We stayed in touch over the spring, but it was when he came back in the fall of 1971 as a graduate student that I came to know him better. At the time, I had an apartment off campus, and a group of African-American students, in both physics and chemistry, would come to my house to study. This was because I was a little ahead of them in graduate school, and had been through many of the courses already. I would lend them my previous problem sets and old tests. Ron would come to study about once a week. While I did my thesis research calculations in one room, he would study in another room, for hours at a time. When he had a question, we would go over the material together. Then, he would go back to studying, and I back to my calculations.

Ron was the product of a segregated community, the son of an auto mechanic and a high school teacher. He was taught to read by his grandmother who could read — but not write. He graduated valedictorian of his high school class, and went on to North Carolina A&T where he studied physics. Once at A&T, however, he had a rare — for him — moment of uncertainty, wondering if he was "good enough" to study physics. Visiting the academic support center, a counselor tested him, talked with him, and said, finally, "I think you are good enough." That was all he needed. He graduated magna cum laude and was named a Ford Foundation Fellow and Presidential Scholar. He was intelligent, insatiably curious, eager, relentless in pursuit of excellence, determined to succeed, with a highly developed work ethic.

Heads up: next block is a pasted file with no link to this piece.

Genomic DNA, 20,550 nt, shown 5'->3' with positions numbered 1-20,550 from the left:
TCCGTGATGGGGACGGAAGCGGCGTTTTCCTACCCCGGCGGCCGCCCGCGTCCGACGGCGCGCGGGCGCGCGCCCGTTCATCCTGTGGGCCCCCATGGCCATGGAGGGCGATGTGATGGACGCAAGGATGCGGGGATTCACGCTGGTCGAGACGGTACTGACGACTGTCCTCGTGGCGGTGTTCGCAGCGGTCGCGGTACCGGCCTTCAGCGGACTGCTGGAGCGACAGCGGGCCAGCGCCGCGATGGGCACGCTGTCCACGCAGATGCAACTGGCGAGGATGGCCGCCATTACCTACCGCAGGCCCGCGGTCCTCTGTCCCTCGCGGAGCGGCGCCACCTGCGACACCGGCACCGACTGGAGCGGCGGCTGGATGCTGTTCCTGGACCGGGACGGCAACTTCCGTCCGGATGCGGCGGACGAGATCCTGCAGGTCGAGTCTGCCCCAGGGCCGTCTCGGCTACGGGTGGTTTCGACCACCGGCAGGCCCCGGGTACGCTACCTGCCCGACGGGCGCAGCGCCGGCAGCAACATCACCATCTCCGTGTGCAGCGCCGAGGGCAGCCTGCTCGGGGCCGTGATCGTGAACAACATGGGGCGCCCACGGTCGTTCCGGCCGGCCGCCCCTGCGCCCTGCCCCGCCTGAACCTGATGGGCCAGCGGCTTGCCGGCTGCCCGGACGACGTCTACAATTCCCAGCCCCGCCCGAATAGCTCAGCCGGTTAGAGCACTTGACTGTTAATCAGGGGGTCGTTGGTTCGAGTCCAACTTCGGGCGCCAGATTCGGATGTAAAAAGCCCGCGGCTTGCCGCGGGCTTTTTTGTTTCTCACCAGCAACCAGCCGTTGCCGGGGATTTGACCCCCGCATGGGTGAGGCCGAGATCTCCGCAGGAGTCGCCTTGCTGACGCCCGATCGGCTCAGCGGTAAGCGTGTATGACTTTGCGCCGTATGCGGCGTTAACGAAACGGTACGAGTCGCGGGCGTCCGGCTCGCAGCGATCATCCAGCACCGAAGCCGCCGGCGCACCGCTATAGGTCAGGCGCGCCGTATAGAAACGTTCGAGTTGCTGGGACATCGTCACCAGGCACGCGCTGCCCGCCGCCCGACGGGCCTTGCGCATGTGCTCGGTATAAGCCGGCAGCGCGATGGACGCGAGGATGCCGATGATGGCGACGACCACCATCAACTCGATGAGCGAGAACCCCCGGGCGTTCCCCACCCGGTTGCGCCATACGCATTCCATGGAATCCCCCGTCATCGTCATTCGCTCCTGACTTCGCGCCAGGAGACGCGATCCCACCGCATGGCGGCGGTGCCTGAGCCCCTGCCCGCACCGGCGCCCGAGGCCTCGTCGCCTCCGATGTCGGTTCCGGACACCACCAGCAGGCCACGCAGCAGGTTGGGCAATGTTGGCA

He was an exceptional competitor — a fifth level black belt in karate — who would never permit himself to be defeated. The story about him which best shows this aspect, concerns the time when he was working on his doctoral thesis. One night, he was mugged, and lost his case, which contained all his data — the accumulation of two years of specialized laser physics research. Despite this setback, he began again, and produced a second data set in less than a year. He never complained, and claimed that the second data set turned out better than the first.

Ron received his Ph.D. in physics in 1976 and joined the staff at the Hughes Research Laboratory in Malibu, California. There, he continued his work with lasers, specifically laser application in isotope separation, and photochemistry reactions in low-temperature liquids.